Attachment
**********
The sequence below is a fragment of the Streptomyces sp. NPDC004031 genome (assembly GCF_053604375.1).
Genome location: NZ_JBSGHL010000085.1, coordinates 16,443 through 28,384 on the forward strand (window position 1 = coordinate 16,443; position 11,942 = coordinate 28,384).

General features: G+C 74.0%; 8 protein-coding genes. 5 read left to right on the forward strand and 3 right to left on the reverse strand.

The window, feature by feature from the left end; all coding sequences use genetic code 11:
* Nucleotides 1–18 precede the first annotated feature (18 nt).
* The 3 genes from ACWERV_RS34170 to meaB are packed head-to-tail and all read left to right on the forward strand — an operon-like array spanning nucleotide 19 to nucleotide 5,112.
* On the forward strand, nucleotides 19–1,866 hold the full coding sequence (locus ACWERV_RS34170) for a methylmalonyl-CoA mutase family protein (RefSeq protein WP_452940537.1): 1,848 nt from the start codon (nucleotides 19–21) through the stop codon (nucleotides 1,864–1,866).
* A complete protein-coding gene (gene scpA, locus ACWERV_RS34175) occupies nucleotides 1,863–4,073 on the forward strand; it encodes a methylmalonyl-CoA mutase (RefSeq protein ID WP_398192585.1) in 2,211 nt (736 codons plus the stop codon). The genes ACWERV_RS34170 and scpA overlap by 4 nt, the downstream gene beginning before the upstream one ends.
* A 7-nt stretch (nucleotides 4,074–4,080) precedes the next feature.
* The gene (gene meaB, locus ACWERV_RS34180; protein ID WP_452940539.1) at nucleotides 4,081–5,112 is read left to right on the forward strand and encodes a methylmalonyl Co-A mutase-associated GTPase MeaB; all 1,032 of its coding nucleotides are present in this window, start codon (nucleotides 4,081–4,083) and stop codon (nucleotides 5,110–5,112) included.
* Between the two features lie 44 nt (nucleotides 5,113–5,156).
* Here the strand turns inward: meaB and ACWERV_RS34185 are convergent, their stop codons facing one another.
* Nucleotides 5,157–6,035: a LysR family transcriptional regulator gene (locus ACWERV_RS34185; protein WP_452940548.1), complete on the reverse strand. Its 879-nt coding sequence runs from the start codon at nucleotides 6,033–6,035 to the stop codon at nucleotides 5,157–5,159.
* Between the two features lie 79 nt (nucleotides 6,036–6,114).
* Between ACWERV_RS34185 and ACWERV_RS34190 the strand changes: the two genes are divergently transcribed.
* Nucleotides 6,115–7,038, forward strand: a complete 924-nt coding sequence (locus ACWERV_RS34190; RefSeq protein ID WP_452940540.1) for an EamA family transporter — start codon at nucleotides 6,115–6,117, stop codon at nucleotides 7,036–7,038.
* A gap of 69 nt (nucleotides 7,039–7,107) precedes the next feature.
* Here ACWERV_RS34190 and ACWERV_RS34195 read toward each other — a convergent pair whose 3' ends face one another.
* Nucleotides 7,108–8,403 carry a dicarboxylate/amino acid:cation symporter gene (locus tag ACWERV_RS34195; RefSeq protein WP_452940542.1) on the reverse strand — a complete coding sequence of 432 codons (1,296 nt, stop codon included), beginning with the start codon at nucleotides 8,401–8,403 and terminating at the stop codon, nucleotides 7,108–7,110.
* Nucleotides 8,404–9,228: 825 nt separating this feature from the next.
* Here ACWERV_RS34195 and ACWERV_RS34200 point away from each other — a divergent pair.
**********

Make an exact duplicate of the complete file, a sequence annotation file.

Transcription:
The sequence below is a fragment of the Streptomyces sp. NPDC004031 genome (assembly GCF_053604375.1).
Genome location: NZ_JBSGHL010000085.1, coordinates 16,443 through 28,384 on the forward strand (window position 1 = coordinate 16,443; position 11,942 = coordinate 28,384).

General features: G+C 74.0%; 8 protein-coding genes. 5 read left to right on the forward strand and 3 right to left on the reverse strand.

The window, feature by feature from the left end; all coding sequences use genetic code 11:
* Nucleotides 1–18 precede the first annotated feature (18 nt).
* The 3 genes from ACWERV_RS34170 to meaB are packed head-to-tail and all read left to right on the forward strand — an operon-like array spanning nucleotide 19 to nucleotide 5,112.
* On the forward strand, nucleotides 19–1,866 hold the full coding sequence (locus ACWERV_RS34170) for a methylmalonyl-CoA mutase family protein (RefSeq protein WP_452940537.1): 1,848 nt from the start codon (nucleotides 19–21) through the stop codon (nucleotides 1,864–1,866).
* A complete protein-coding gene (gene scpA, locus ACWERV_RS34175) occupies nucleotides 1,863–4,073 on the forward strand; it encodes a methylmalonyl-CoA mutase (RefSeq protein ID WP_398192585.1) in 2,211 nt (736 codons plus the stop codon). The genes ACWERV_RS34170 and scpA overlap by 4 nt, the downstream gene beginning before the upstream one ends.
* A 7-nt stretch (nucleotides 4,074–4,080) precedes the next feature.
* The gene (gene meaB, locus ACWERV_RS34180; protein ID WP_452940539.1) at nucleotides 4,081–5,112 is read left to right on the forward strand and encodes a methylmalonyl Co-A mutase-associated GTPase MeaB; all 1,032 of its coding nucleotides are present in this window, start codon (nucleotides 4,081–4,083) and stop codon (nucleotides 5,110–5,112) included.
* Between the two features lie 44 nt (nucleotides 5,113–5,156).
* Here the strand turns inward: meaB and ACWERV_RS34185 are convergent, their stop codons facing one another.
* Nucleotides 5,157–6,035: a LysR family transcriptional regulator gene (locus ACWERV_RS34185; protein WP_452940548.1), complete on the reverse strand. Its 879-nt coding sequence runs from the start codon at nucleotides 6,033–6,035 to the stop codon at nucleotides 5,157–5,159.
* Between the two features lie 79 nt (nucleotides 6,036–6,114).
* Between ACWERV_RS34185 and ACWERV_RS34190 the strand changes: the two genes are divergently transcribed.
* Nucleotides 6,115–7,038, forward strand: a complete 924-nt coding sequence (locus ACWERV_RS34190; RefSeq protein ID WP_452940540.1) for an EamA family transporter — start codon at nucleotides 6,115–6,117, stop codon at nucleotides 7,036–7,038.
* A gap of 69 nt (nucleotides 7,039–7,107) precedes the next feature.
* Here ACWERV_RS34190 and ACWERV_RS34195 read toward each other — a convergent pair whose 3' ends face one another.
* Nucleotides 7,108–8,403 carry a dicarboxylate/amino acid:cation symporter gene (locus tag ACWERV_RS34195; RefSeq protein WP_452940542.1) on the reverse strand — a complete coding sequence of 432 codons (1,296 nt, stop codon included), beginning with the start codon at nucleotides 8,401–8,403 and terminating at the stop codon, nucleotides 7,108–7,110.
* Nucleotides 8,404–9,228: 825 nt separating this feature from the next.
* Here ACWERV_RS34195 and ACWERV_RS34200 point away from each other — a divergent pair.